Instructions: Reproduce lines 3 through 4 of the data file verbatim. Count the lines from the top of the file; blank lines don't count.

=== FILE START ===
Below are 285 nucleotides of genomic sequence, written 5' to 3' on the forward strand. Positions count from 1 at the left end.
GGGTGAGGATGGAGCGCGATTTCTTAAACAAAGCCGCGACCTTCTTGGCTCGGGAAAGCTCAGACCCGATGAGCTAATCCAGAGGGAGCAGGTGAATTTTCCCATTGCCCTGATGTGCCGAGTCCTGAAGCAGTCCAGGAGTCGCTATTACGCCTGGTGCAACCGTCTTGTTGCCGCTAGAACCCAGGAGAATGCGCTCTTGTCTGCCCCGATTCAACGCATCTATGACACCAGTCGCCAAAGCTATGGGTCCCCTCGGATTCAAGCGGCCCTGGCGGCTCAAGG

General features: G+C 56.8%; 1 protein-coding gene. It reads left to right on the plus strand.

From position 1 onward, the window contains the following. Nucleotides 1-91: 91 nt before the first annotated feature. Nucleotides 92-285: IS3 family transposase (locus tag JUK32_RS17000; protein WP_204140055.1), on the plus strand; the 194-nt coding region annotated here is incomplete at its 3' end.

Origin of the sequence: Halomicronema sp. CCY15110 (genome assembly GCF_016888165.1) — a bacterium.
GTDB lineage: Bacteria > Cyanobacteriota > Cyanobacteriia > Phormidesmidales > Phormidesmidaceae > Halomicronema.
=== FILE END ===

General features: G+C 56.8%; 1 protein-coding gene. It reads left to right on the plus strand.

From position 1 onward, the window contains the following. Nucleotides 1-91: 91 nt before the first annotated feature. Nucleotides 92-285: IS3 family transposase (locus tag JUK32_RS17000; protein WP_204140055.1), on the plus strand; the 194-nt coding region annotated here is incomplete at its 3' end.